# Definition of the Q* function in reinforcement learning

I'm making my way through Sutton's Introduction to Reinforcement Learning. He gives the definition of the $$q_*$$ function as follows

$$q_*(a) = \mathbf{E}[R_t | A_t = a]$$

where $$A_t$$ is the action taken at time t and $$R_t$$ is the reward associated with taking $$A_t$$. From my understanding, $$q_*$$ represents the true value of taking action $$a$$, which is the mean reward when $$a$$ is selected.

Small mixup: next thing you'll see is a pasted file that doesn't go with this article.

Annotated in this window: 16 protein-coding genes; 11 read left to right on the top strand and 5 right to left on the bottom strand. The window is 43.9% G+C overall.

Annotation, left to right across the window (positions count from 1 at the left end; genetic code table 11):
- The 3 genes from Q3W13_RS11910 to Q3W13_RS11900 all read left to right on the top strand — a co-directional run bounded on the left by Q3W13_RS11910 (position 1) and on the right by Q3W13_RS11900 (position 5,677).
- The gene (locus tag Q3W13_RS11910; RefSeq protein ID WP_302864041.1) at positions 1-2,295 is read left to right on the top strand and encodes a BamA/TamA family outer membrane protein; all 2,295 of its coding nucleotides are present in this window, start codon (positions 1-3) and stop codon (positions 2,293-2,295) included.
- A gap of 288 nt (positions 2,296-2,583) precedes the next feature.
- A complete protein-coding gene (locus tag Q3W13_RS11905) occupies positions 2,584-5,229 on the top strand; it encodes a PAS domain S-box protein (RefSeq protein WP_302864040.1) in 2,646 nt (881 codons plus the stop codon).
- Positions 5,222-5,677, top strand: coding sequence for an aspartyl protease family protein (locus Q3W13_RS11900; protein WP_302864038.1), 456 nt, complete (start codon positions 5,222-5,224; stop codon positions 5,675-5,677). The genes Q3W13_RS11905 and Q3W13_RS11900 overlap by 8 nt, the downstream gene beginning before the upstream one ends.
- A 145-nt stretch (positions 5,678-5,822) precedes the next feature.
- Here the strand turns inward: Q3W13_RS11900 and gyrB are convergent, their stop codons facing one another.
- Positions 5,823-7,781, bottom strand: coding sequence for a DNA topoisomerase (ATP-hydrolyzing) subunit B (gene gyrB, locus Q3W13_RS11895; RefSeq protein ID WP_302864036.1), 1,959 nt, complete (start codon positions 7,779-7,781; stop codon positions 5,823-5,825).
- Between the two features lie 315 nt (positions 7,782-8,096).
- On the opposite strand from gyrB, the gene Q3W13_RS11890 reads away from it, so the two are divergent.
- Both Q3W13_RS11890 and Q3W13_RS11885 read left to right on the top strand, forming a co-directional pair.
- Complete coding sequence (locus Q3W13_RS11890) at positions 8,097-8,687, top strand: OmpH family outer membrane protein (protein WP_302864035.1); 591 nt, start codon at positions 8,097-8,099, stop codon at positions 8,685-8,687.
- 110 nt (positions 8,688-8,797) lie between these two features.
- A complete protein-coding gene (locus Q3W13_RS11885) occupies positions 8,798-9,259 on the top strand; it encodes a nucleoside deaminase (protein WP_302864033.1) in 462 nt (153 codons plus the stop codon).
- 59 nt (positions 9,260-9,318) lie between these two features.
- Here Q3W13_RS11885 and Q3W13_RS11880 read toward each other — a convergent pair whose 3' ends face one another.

But I'm confused about why $$t$$ is included in this equation at all. Should $$q_*(a)$$ really be $$q_*(a, t)$$? Or are we to understand $$q_*$$ as taking the expected reward across all $$t$$?

The reward of action $$a$$ is defined as a stationary probability distribution with mean $$q_*(a)$$. This is independent of time $$t$$. However the estimate of $$q_*(a)$$ at time $$t$$, denoted by $$Q_t(a)$$, is dependent on time $$t$$
The expectation is not over time, but over a probability distribution with mean $$q_*(a)$$.
For eg., in the 10-armed bandit problem, the reward for each of the 10 actions comes from a Normal distribution with mean $$q_*(a), a= 1,...,10$$ and variance 1.